It’s time to put our money where our mouth is

Women walking atop a dyke built to control flooding in South Sudan. Photo: Paul Jeffrey/ACT
Women walking atop a dyke built to control flooding in South Sudan. Photo: Paul Jeffrey/ACT

This week the UK government will host the “Climate and Development Ministerial,” a global meeting to address some of the most difficult, and at the same time most important, matters in the climate debate – including climate finance for the most vulnerable people of the world.

The UK will host the ministerial as they will also host the UN Climate Summit, COP26, this November. COP26 will only be called a success if all parties agree and if the outcome is ambitous, and as presidency the UK is therefore sending their diplomats around the world.

One of the main concerns for developing countries is the current lack of climate finance, and in particular support for adaptation. Many poor and vulnerable communities are already facing the severe effects of climate change, and their future is at stake. For example, people in South Sudan right now are struggling to handle major floods, which are threatening their livelihoods. South Sudan is one of the Least Developed Countries, where many local communities are extremely vulnerable to climate related disasters. The current floods will eventually recede, but climate science has stressed that there will be more floods coming, and that the coming decades may get even worse. The people of South Sudan need urgent support to adapt to this new reality.

Developed countries have promised to “balance” their climate support to developing countries. However, recent reports indicate that only a fifth of the pledged climate finance is allocated for adaptation. That is far from the 50% developing countries expect. Obviously, the support for adaptation should be scaled up.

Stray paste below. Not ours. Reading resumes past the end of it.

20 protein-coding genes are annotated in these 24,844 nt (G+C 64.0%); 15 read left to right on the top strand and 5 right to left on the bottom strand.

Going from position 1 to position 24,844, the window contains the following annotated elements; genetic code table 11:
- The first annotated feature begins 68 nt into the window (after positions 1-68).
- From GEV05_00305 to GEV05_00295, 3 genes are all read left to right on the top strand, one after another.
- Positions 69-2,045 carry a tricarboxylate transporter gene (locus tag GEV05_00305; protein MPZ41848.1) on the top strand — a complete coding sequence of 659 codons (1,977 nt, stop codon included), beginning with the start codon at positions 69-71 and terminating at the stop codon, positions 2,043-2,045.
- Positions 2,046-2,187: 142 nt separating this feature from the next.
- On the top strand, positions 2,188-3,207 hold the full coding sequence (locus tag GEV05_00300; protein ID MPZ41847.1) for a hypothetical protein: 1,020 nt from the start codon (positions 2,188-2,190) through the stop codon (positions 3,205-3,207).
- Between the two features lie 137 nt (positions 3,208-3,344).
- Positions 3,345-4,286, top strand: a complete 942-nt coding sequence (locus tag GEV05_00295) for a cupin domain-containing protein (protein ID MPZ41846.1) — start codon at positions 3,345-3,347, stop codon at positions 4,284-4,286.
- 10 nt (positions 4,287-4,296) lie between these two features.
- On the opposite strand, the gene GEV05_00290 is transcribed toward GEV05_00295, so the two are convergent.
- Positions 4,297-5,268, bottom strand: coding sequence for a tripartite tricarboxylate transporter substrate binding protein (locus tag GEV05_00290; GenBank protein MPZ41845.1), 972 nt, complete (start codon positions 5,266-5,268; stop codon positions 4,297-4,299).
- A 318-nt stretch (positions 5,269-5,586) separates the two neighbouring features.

However, this is not enough to achieve climate justice.  The funds should not only be scaled up, they should also be channelled to those most in need. Experience shows that the vast majority of climate finance is spent on international, regional and national level, and that few funds actually reach the local communities, such as those affected by flooding in South Sudan.

When the UK hosts the ministerial this week, they are aware of the challenge, and that it must be addressed, in order to enable success at COP26. I agree, it is important to address the difficult matters. However, it is even more important to find the money which is needed. If the ministerial will only deliver speeches, and a conclusion stating that there is need for more climate finance for the most vulnerable people, it will not make any difference. Such conclusions have already been made, many times before.

Instead, I hope this ministerial will conclude with strong statements from the developed countries which are present, confirming that they will scale up climate finance, increase the focus on adaptation, and ensure that funds will reach the local level, improving the resilience of the most vulnerable people. With such an outcome the Climate and Development Minstieral may become a turning point, which actually can contribute to a successful outcome of the UN summit in November.

We must put our money where our mouth is, lest our promises continue to be hollow rhetoric. There is no need for more speeches. There is now time for action.

Mattias Söderberg, Senior advocacy advisor in DanChurchAid. He currently serves as co-chair of ACT Alliance’s Climate Justice Reference Group. Mattias is originally from Sweden, but live in Denmark.